TRIPOLI (Reuters) – As the euphoria subsides and the task of rebuilding Libya begins, the disparate rebel groups that overthrew Muammar Gaddafi are about to discover whether anything more unites them other than their hatred of the fallen dictator.
Unlike Egypt and Tunisia, where the army took over control after the ousting of Zein al-Abidine Ben Ali and Hosni Mubarak, Libyans are waking up to the reality of what they are left with — a country awash with guns, armed rebels ruling the streets and no viable state institutions, police force or army to hold the country together.
TRIPOLI (Reuters) – Libyan forces closed in on Muammar Gaddafi’s home town Sunday, vowing to seize it by force if negotiations failed, and their leaders ruled out any talks with the deposed ruler, other than on the terms of his surrender.
Gaddafi’s foes were advancing on his birthplace of Sirte, which straddles the east-west coastal road, but one commander said “liberating” the city could take over 10 days.
TRIPOLI (Reuters) – A week after the fall of Muammar Gaddafi, residents of Tripoli ventured out to begin the grim work of burying the dead in mass graves on Saturday, as evidence emerged of widespread summary killings during the battle for the Libyan capital.
The stench of decomposing bodies and burning garbage hung over the city as it faced a potential humanitarian catastrophe due to collapsing water and power supplies, shortages of medicine and no effective government.
TRIPOLI (Reuters) – Tripoli struggled with collapsing water and power supplies on Saturday as rebels now in control of most of the Libyan capital battled for towns still held by Muammar Gaddafi’s forces.
Sporadic bursts of gunfire echoed around Tripoli, but the street fighting of recent days, much of it in the traditionally pro-Gaddafi Abu Salim neighbourhood, seemed to have died away.
TRIPOLI, Aug 27 (Reuters) – Libyan rebels said they were
closing in on fugitive strongman Muammar Gaddafi and would merge
their disparate fighters in the capital under one command to
There was no sign of a swift end to the war, which they have
said will only end when Gaddafi is captured dead or alive, but
the rebels claimed victory in Ras Jdir, raising their flag at
the border post with Tunisia after clashes with loyalists.
TRIPOLI (Reuters) – Libyan rebels claimed to be close to capturing Muammar Gaddafi on Friday as their NATO backers bombed diehard loyalists in his tribal bastion, but there was no sign of an end to the war, or to international wrangling over Libya’s riches.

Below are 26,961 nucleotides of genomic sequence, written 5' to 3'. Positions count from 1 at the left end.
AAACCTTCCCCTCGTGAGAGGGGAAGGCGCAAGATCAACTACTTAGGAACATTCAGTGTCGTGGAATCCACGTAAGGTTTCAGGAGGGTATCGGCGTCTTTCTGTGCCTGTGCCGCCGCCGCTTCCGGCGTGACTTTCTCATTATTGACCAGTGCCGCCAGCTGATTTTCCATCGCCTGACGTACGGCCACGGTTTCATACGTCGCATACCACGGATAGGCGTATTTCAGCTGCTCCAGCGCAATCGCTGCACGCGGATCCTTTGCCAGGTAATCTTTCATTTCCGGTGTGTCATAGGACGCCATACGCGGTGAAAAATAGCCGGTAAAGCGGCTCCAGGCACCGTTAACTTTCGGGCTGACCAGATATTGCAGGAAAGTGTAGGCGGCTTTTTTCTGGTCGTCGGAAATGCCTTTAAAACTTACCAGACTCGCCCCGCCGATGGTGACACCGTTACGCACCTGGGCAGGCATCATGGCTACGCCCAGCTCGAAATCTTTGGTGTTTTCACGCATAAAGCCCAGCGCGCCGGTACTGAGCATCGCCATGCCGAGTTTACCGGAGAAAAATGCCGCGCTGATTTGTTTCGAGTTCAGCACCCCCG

Leaders of the National Transitional Council, which has Western support, pressed foreign governments to release Libyan funds frozen abroad, warning of its urgent need to impose order and provide services to a population traumatized by six months of conflict and 42 years of eccentric, personal rule.
TRIPOLI (Reuters) – The people of Tripoli ventured out to mosques on Friday, praying for peace and offering thanks for the fall of Muammar Gaddafi, though the Libyan capital remained locked down and dangerous as rebel fighters hunted the fugitive strongman.
Libya’s new leaders pressed foreign powers for cash to build an army and police force, as well as hospitals, schools and the means to exploit their oil wealth. But as Muslims prepared for the great festival of Eid, many Libyans and their backers in the West saw the first priority as capturing or killing Gaddafi.
TRIPOLI (Reuters) – From Benghazi to Tripoli the message sprayed across the walls is the same: “Every tyrant has his end.”
Yet Libyan leader Muammar Gaddafi’s end was as unpredictable as his flamboyant character.
BEIRUT (Reuters) – The implosion of Libyan leader Muammar Gaddafi’s 41-year-old rule will put a new spring in the step of the Arab revolutions and demonstrate once again that these entrenched autocratic governments are not invincible.
From the Atlantic coast to Gulf shores, live images on Arab satellite channels of rebels pouring into Tripoli, trampling on pictures of Gaddafi and chanting “From alley to alley, door to door,” taunting the leader with his own threats to hunt down his enemies, will rattle Arab leaders facing similar revolts.
The popular upheaval in Syria is growing bolder and the cracks in the establishment are getting deeper — yet there is a long and bloody road ahead if protesters are to unseat President Bashar al-Assad and end his family’s 40 years in power. The price of stalemate is rising daily: sectarian mayhem, a growing protest movement and a faltering economy, with no sign that Bashar and his minority Alawite clan are considering an exit strategy after four decades in power.
Yet so far, there is no sign of a tipping point that would assure success for protesters, as in Tunisia and Egypt, where millions took to the streets to topple autocratic leaders. But sectarian killings in the city of Homs last month may be a foretaste for a country with an ethnic and religious mix and a long history of repression by the Alawite-led security forces.